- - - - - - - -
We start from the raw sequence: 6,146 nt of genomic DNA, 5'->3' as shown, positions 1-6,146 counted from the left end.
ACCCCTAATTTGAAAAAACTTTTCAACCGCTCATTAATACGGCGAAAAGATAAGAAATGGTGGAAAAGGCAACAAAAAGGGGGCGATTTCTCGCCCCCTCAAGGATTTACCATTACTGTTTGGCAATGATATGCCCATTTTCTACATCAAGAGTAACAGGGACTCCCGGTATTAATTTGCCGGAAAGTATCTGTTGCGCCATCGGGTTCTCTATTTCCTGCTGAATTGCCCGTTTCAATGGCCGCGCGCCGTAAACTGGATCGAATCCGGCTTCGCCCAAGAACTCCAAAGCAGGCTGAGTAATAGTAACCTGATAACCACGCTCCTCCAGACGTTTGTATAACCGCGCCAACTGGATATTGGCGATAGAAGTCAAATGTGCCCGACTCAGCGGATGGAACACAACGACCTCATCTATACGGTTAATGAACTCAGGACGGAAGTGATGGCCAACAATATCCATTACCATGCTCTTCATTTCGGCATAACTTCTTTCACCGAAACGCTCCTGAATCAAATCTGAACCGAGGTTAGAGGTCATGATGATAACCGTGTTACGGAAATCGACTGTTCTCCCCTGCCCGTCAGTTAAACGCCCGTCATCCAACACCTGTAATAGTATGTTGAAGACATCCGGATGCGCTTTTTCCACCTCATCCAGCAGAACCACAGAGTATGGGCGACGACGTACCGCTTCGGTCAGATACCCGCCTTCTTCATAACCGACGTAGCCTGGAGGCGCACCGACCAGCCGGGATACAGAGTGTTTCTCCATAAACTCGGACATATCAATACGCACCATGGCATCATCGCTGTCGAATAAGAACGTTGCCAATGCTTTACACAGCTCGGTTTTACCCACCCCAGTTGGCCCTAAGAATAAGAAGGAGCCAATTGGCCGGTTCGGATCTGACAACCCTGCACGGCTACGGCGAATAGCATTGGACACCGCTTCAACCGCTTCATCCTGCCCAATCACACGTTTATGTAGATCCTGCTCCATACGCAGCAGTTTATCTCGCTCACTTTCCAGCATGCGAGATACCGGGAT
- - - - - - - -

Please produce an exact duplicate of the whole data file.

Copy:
We start from the raw sequence: 6,146 nt of genomic DNA, 5'->3' as shown, positions 1-6,146 counted from the left end.
ACCCCTAATTTGAAAAAACTTTTCAACCGCTCATTAATACGGCGAAAAGATAAGAAATGGTGGAAAAGGCAACAAAAAGGGGGCGATTTCTCGCCCCCTCAAGGATTTACCATTACTGTTTGGCAATGATATGCCCATTTTCTACATCAAGAGTAACAGGGACTCCCGGTATTAATTTGCCGGAAAGTATCTGTTGCGCCATCGGGTTCTCTATTTCCTGCTGAATTGCCCGTTTCAATGGCCGCGCGCCGTAAACTGGATCGAATCCGGCTTCGCCCAAGAACTCCAAAGCAGGCTGAGTAATAGTAACCTGATAACCACGCTCCTCCAGACGTTTGTATAACCGCGCCAACTGGATATTGGCGATAGAAGTCAAATGTGCCCGACTCAGCGGATGGAACACAACGACCTCATCTATACGGTTAATGAACTCAGGACGGAAGTGATGGCCAACAATATCCATTACCATGCTCTTCATTTCGGCATAACTTCTTTCACCGAAACGCTCCTGAATCAAATCTGAACCGAGGTTAGAGGTCATGATGATAACCGTGTTACGGAAATCGACTGTTCTCCCCTGCCCGTCAGTTAAACGCCCGTCATCCAACACCTGTAATAGTATGTTGAAGACATCCGGATGCGCTTTTTCCACCTCATCCAGCAGAACCACAGAGTATGGGCGACGACGTACCGCTTCGGTCAGATACCCGCCTTCTTCATAACCGACGTAGCCTGGAGGCGCACCGACCAGCCGGGATACAGAGTGTTTCTCCATAAACTCGGACATATCAATACGCACCATGGCATCATCGCTGTCGAATAAGAACGTTGCCAATGCTTTACACAGCTCGGTTTTACCCACCCCAGTTGGCCCTAAGAATAAGAAGGAGCCAATTGGCCGGTTCGGATCTGACAACCCTGCACGGCTACGGCGAATAGCATTGGACACCGCTTCAACCGCTTCATCCTGCCCAATCACACGTTTATGTAGATCCTGCTCCATACGCAGCAGTTTATCTCGCTCACTTTCCAGCATGCGAGATACCGGGAT